Habitat-selection hypothesis

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Habitat selection hypothesis in an attempt to explain the mechanisms of brood parasite nest selection in cuckoos. In habitat selection hypothesis, a female cuckoo retains recognition (is imprinted) of the habitat type in which she was reared, and will subsequently return to this habitat type in order to lay eggs. Habitat might be defined as dry or wet, shrubby or forested, lakeside, etc. This habitat preference increases the likelihood of encountering the suitable host species, as most host species are known to be habitat specific. Thus, habitat selection is thought to allow for random host selection by the female cuckoo (Teuschl et al. 1998; Vogl et al. 2002). A major strength of the hypothesis is that provides a mechanism by which natural selection could work.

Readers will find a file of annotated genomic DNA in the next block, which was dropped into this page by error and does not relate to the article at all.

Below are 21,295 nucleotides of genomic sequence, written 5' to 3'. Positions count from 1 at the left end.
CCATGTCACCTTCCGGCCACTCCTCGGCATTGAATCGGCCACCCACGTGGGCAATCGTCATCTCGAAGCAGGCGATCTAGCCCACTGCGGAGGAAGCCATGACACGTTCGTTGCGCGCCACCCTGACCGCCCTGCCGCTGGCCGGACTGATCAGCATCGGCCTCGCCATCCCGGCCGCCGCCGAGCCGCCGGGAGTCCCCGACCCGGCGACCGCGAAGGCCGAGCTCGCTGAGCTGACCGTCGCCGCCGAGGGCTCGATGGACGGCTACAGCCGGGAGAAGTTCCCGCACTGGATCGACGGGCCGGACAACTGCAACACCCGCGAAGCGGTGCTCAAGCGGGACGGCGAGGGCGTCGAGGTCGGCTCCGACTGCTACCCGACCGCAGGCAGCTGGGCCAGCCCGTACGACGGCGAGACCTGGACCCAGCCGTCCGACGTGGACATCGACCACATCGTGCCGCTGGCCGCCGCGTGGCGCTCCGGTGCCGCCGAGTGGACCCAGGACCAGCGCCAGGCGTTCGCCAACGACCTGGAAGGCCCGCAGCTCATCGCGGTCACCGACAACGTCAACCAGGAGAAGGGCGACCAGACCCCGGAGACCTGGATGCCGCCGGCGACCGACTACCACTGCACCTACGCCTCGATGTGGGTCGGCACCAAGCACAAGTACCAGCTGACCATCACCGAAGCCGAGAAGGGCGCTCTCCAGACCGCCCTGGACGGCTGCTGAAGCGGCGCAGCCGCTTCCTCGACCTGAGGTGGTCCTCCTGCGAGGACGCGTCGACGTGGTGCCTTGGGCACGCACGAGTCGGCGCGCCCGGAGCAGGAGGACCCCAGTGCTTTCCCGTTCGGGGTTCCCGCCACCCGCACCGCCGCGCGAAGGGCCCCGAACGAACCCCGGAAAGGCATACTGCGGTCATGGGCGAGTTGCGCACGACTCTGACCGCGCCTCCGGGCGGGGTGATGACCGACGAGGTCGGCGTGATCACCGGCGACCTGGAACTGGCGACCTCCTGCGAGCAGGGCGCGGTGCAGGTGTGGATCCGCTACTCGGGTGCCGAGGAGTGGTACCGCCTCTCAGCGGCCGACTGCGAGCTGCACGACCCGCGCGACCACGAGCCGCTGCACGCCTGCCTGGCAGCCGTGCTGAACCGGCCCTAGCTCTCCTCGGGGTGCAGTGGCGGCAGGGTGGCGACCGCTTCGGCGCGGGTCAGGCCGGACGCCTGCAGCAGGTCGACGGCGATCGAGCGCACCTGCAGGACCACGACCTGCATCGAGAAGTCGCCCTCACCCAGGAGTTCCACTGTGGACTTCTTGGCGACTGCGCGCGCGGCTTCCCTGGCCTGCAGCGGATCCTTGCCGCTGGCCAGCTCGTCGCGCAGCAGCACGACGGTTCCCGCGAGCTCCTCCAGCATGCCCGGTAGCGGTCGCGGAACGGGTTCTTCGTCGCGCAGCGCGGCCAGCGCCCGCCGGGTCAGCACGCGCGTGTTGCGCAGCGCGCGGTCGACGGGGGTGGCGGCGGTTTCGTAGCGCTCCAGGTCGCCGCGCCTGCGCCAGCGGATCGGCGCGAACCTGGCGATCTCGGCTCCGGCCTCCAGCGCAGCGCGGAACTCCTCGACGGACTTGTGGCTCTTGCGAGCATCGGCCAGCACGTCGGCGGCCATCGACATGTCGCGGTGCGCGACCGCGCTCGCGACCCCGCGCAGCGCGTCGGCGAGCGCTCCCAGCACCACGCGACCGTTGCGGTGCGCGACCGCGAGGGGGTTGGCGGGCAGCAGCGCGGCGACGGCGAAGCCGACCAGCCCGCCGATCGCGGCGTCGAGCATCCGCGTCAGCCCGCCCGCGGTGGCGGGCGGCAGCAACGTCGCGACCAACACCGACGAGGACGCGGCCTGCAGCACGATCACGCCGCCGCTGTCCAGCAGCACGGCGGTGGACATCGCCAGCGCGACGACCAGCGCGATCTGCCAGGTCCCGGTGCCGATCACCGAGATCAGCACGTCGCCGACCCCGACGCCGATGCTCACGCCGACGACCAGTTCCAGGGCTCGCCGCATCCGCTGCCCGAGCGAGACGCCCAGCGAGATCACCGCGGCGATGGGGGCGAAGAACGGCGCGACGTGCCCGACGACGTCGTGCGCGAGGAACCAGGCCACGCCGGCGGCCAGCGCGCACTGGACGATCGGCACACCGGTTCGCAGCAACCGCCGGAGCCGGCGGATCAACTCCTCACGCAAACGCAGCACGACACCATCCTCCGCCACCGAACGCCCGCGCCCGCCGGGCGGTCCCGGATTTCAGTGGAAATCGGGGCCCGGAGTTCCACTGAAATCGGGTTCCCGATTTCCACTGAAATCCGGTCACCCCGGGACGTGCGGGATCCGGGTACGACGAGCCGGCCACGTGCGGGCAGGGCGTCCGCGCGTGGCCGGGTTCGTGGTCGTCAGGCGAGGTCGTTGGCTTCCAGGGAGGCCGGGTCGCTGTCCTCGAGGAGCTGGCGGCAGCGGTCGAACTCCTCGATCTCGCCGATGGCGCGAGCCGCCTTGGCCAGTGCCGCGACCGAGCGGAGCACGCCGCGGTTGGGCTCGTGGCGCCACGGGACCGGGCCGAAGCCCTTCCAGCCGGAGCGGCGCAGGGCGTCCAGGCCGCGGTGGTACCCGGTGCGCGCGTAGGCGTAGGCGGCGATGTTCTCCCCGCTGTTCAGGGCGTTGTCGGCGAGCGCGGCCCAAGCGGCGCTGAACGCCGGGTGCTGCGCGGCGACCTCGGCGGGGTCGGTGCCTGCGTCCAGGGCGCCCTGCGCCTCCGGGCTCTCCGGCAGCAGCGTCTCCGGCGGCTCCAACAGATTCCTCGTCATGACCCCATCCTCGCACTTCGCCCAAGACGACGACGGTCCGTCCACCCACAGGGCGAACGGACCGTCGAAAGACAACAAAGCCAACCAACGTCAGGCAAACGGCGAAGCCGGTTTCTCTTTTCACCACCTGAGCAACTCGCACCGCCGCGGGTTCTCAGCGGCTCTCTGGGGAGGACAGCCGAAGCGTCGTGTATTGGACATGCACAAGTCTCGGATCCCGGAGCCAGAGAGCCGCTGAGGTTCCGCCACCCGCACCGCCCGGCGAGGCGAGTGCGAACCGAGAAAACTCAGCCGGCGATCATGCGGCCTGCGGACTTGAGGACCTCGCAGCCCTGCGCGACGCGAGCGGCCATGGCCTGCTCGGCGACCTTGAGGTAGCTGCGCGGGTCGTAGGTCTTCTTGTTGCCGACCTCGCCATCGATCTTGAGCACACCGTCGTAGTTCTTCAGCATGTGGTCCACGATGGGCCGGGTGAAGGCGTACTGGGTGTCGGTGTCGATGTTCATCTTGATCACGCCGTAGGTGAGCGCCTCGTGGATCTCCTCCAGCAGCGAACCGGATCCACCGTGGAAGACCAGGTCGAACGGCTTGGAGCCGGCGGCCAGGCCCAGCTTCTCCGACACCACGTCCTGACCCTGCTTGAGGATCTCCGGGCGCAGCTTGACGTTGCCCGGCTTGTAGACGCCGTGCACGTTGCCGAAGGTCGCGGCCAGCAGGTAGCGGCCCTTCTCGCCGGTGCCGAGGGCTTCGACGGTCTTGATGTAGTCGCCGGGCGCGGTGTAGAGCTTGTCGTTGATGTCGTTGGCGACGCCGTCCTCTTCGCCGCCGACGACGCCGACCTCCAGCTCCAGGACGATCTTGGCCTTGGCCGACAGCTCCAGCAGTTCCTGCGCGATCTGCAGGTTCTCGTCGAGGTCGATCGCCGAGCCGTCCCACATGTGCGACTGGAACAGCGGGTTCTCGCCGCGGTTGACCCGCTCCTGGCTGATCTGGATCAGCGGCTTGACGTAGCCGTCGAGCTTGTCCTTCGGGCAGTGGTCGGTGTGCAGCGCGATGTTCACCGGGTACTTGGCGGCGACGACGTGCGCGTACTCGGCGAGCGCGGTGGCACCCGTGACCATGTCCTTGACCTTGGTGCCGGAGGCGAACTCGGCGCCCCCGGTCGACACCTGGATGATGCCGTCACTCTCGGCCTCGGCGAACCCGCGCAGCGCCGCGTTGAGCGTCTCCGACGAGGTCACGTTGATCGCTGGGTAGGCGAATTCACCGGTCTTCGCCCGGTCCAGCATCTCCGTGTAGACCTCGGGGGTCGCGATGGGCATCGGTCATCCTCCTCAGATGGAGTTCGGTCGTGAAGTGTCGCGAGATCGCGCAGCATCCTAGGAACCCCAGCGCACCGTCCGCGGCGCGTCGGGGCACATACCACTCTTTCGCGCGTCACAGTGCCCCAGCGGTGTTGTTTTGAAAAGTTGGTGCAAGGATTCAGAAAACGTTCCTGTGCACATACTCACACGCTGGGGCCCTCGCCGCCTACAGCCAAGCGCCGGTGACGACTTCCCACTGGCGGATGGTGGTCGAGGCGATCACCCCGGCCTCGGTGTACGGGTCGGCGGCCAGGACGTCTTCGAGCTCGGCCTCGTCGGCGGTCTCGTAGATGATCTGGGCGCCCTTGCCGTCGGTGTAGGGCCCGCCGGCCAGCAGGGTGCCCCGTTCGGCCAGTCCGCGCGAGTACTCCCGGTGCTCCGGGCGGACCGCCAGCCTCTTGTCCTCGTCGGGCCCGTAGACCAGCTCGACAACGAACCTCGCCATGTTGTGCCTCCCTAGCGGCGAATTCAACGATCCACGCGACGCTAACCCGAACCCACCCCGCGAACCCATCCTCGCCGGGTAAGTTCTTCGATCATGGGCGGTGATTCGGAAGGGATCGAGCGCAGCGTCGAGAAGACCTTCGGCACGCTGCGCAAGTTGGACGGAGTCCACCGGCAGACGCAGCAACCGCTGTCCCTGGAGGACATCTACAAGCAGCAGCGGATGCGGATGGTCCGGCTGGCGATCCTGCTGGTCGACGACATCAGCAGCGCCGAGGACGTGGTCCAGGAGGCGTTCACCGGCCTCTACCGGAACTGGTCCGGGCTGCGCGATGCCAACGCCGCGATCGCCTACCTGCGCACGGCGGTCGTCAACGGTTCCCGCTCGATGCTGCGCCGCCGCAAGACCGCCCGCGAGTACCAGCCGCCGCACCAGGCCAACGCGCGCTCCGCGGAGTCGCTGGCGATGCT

• Teuschl, Y., B. Taborsky, and M. Taborsky. (1998) How do cuckoos find their hosts? The role of habitat imprinting. Animal Behavior 56: 1425-1433
  • Vogl, W., M. Taborsky, B. Taborsky, Y. Teuschl, and M. Honza. (2002) Cuckoo females preferentially use specific habitats when searching for hot nests. Animal Behavior 64: 843-850